Dual Regulation of Gene Expression Mediated by Extended MAPK Activation and Salicylic Acid Contributes to Robust Innate Immunity in


Network robustness is a crucial property of the plant immune signaling network because pathogens are under a strong selection pressure to perturb plant network components to dampen plant immune responses. Nevertheless, modulation of network robustness is an area of network biology that has rarely been explored. While two modes of plant immunity, Effector-Triggered Immunity (ETI) and Pattern-Triggered Immunity (PTI), extensively share signaling machinery, the network output is much more robust against perturbations during ETI than PTI, suggesting modulation of network robustness. Here, we report a molecular mechanism underlying the modulation of the network robustness in Arabidopsis thaliana. The salicylic acid (SA) signaling sector regulates a major portion of the plant immune response and is important in immunity against biotrophic and hemibiotrophic pathogens. In Arabidopsis, SA signaling was required for the proper regulation of the vast majority of SA-responsive genes during PTI. However, during ETI, regulation of most SA-responsive genes, including the canonical SA marker gene PR1, could be controlled by SA-independent mechanisms as well as by SA. The activation of the two immune-related MAPKs, MPK3 and MPK6, persisted for several hours during ETI but less than one hour during PTI. Sustained MAPK activation was sufficient to confer SA-independent regulation of most SA-responsive genes. Furthermore, the MPK3 and SA signaling sectors were compensatory to each other for inhibition of bacterial growth as well as for PR1 expression during ETI. These results indicate that the duration of the MAPK activation is a critical determinant for modulation of robustness of the immune signaling network. Our findings with the plant immune signaling network imply that the robustness level of a biological network can be modulated by the activities of network components.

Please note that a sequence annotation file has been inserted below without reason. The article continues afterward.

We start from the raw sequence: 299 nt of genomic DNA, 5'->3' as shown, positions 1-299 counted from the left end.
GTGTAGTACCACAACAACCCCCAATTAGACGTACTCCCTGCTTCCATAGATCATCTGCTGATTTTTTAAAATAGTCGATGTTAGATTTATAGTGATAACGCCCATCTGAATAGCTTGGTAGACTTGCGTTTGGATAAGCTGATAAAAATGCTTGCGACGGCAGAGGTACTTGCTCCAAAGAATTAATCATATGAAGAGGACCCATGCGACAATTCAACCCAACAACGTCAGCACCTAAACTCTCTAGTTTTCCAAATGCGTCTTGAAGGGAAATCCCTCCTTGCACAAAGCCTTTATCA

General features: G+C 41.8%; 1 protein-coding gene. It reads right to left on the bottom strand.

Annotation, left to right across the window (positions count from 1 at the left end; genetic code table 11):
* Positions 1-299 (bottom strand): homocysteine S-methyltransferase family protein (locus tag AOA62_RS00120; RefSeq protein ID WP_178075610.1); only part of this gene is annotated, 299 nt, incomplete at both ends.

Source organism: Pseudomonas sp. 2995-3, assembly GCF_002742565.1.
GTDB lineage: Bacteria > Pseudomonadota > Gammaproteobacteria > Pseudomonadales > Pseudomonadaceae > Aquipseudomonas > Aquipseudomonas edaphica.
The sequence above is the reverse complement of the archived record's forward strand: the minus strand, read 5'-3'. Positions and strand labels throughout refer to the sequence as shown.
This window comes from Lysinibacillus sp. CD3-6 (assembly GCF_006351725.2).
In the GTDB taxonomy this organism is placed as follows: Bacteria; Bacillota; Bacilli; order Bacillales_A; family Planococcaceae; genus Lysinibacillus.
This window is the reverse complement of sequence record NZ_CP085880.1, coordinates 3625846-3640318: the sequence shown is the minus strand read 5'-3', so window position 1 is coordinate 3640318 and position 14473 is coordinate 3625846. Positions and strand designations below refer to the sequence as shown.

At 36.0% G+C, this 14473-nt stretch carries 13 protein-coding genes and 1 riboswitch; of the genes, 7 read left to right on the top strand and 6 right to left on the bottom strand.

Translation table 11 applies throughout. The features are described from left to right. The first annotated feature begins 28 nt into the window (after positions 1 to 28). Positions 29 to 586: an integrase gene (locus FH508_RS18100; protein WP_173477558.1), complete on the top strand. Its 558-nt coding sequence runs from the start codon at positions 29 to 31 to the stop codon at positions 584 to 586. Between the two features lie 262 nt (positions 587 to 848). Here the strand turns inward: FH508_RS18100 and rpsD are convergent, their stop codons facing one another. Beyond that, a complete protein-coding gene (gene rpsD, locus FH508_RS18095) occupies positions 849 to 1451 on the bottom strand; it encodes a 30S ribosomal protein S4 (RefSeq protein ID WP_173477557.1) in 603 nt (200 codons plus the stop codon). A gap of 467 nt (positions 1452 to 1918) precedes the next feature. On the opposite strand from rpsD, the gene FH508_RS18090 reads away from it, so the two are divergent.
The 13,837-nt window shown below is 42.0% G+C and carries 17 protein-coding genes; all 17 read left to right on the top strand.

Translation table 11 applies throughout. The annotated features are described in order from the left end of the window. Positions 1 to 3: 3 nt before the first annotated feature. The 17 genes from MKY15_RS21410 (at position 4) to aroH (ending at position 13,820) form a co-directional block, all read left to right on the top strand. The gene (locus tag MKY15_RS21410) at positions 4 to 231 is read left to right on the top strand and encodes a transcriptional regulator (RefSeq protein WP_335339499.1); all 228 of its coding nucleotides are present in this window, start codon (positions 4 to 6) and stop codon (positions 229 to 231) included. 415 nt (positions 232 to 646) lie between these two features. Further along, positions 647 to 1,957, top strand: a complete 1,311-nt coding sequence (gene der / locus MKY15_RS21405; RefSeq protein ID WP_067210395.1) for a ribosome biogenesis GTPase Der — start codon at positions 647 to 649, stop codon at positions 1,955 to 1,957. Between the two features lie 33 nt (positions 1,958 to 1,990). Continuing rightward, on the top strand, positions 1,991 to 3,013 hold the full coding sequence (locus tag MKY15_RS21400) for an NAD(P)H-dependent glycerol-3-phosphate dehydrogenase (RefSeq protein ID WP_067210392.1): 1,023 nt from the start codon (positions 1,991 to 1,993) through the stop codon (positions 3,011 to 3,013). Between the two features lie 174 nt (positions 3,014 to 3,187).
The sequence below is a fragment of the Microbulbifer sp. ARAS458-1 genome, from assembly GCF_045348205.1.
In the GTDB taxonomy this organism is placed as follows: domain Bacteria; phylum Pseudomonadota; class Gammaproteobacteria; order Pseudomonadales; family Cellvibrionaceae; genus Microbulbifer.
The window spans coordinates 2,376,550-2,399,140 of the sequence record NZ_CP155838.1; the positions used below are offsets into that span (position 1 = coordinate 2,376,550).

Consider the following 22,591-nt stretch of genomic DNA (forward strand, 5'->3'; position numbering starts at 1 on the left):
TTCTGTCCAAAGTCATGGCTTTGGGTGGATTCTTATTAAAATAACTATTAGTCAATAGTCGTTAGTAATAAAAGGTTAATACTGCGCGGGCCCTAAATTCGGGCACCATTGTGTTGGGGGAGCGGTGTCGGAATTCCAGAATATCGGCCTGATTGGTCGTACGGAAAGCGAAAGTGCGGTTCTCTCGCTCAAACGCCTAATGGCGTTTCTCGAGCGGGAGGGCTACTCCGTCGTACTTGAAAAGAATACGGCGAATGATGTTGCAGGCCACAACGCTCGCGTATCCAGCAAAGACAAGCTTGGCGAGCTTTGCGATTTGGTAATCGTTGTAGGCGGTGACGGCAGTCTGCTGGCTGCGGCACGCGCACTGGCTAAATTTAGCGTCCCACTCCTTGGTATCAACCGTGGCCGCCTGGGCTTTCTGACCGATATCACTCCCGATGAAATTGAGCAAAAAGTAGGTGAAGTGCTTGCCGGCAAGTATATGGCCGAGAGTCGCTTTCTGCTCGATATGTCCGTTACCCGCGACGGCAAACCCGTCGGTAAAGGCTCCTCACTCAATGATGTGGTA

Published in the journal: . PLoS Genet 9(12): e32767. doi:10.1371/journal.pgen.1004015
Category: Research Article
doi: 10.1371/journal.pgen.1004015

Summary

Network robustness is a crucial property of the plant immune signaling network because pathogens are under a strong selection pressure to perturb plant network components to dampen plant immune responses. Nevertheless, modulation of network robustness is an area of network biology that has rarely been explored. While two modes of plant immunity, Effector-Triggered Immunity (ETI) and Pattern-Triggered Immunity (PTI), extensively share signaling machinery, the network output is much more robust against perturbations during ETI than PTI, suggesting modulation of network robustness. Here, we report a molecular mechanism underlying the modulation of the network robustness in Arabidopsis thaliana. The salicylic acid (SA) signaling sector regulates a major portion of the plant immune response and is important in immunity against biotrophic and hemibiotrophic pathogens. In Arabidopsis, SA signaling was required for the proper regulation of the vast majority of SA-responsive genes during PTI. However, during ETI, regulation of most SA-responsive genes, including the canonical SA marker gene PR1, could be controlled by SA-independent mechanisms as well as by SA. The activation of the two immune-related MAPKs, MPK3 and MPK6, persisted for several hours during ETI but less than one hour during PTI. Sustained MAPK activation was sufficient to confer SA-independent regulation of most SA-responsive genes. Furthermore, the MPK3 and SA signaling sectors were compensatory to each other for inhibition of bacterial growth as well as for PR1 expression during ETI. These results indicate that the duration of the MAPK activation is a critical determinant for modulation of robustness of the immune signaling network. Our findings with the plant immune signaling network imply that the robustness level of a biological network can be modulated by the activities of network components.

Introduction

How network properties, such as robustness against network perturbations, emerge from biological networks has been a central question in systems biology [1], [2]. Possible modulation of network robustness in a biologically relevant context and mechanisms underlying the modulation are areas of study that have rarely been explored.